Denialism over global warming has become a scientific cause célèbre within the movement. [Rush] Limbaugh, for instance, who has told his listeners that “science has become a home for displaced socialists and communists”, has called climate-change science “the biggest scam in the history of the world”.

Nature is a highly respected journal, and it is encouraging to see the editors take a strong stand against the GOP’s betrayal of science and reason. Science should never be confused with politics, but the recent antics of the Republican Party leave no alternative but to acknowledge that the Right’s attack on science must be addressed directly by the scientific community. 

Thu, 2008-12-11 07:13Chris Mooney
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Chuse Science

Late yesterday, reports started zinging around suggesting that the Obama transition team was ready to announce its energy and environment leaders.

By now it’s clear they are the following: former New Jersey Department of Environmental Protection commissioner Lisa Jackson will head up the Environmental Protection Agency; current Lawrence Berkeley National Laboratory director Steven Chu will become Secretary of Energy; and Clinton administration EPA head Carol Browner will fill a newly created post, that of White House “climate czar.” In addition, Nancy Sutley, the current City of Los Angeles “deputy mayor” for Energy and Environment (and, of these four, the person with the thinnest Wikipedia profile), will come in as chair of the White House Council on Environmental Quality.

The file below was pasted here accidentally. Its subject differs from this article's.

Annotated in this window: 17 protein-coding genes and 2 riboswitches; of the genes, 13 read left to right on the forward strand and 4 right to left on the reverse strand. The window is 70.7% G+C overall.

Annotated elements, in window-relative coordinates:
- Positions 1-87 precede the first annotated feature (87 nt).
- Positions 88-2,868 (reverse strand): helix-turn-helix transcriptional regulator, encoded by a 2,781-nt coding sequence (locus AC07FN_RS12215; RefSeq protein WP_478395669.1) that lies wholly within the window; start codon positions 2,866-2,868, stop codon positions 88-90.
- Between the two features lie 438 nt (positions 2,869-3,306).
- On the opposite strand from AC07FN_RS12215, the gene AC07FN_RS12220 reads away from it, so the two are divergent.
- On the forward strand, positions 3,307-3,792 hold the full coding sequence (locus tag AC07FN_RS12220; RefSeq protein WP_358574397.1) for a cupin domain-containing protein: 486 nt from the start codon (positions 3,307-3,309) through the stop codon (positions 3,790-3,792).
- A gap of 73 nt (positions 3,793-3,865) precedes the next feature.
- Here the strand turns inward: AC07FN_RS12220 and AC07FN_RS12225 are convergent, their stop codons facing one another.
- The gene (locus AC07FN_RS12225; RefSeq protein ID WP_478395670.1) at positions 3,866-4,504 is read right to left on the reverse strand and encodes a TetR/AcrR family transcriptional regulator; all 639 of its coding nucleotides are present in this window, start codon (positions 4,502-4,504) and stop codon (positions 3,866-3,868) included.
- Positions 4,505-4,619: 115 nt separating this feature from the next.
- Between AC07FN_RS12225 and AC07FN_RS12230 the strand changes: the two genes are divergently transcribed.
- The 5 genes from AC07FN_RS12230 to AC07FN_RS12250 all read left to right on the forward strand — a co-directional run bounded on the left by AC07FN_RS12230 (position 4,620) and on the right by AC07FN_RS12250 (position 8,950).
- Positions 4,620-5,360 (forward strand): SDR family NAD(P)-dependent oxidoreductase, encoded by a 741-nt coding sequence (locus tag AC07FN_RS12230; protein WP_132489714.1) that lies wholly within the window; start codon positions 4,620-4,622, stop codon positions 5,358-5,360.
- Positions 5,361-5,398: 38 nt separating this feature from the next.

Read more: Chuse Science
Thu, 2008-11-20 20:02Chris Mooney
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Revving the Climate Policy Engine

All the pieces seem to be falling into place this week.

Even as renewable energy stocks continued to plummet along with the rest of the market—the PowerShares WilderHill Clean Energy Index, which seeks to represent the industry, has declined 37 percent this year—we’re finally seeing some striking signals that at last things will be different when it comes to climate and energy policy.

As recently as last week, my colleague Sheril Kirshenbaum wrote here that while we’re on the verge of a sea change, it was still unclear precisely how the incoming Obama administration would move on global warming.

Thu, 2008-04-17 14:15Chris Mooney
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Bush, Burning

Well, everyone is teeing off on Bush's latest global warming speech–and no wonder.

I mean, it's pretty staggering when you think about it: The campaigning George W. Bush in the year 2000 was more progressive on this increasingly pressing issue than the lame duck George W. Bush in 2008.

The major news from Bush's speech, policy-wise, is that he said we'll “stop the growth of U.S. greenhouse gas emissions by 2025”–or, just under two decades from now. But everybody who knows anything about this issue knows that would amount to running a completely unacceptable risk.

Read more: Bush, Burning
Tue, 2008-04-01 23:08Chris Mooney
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Lieberman-Warner: A Political Card Game Worth Playing

Is anyone else as impatient as I am for this summer, when (supposedly) we will finally learn whether it's possible to pass greenhouse gas legislation in the current U.S. Congress, and get it signed by the president?

The good news is that amid calving ice shelves and new estimates from James Hansen suggesting that we've already passed the climatic tipping point, I'm sensing there may be an emerging new mood of unity out there on legislative action–at least if it passes a certain threshold.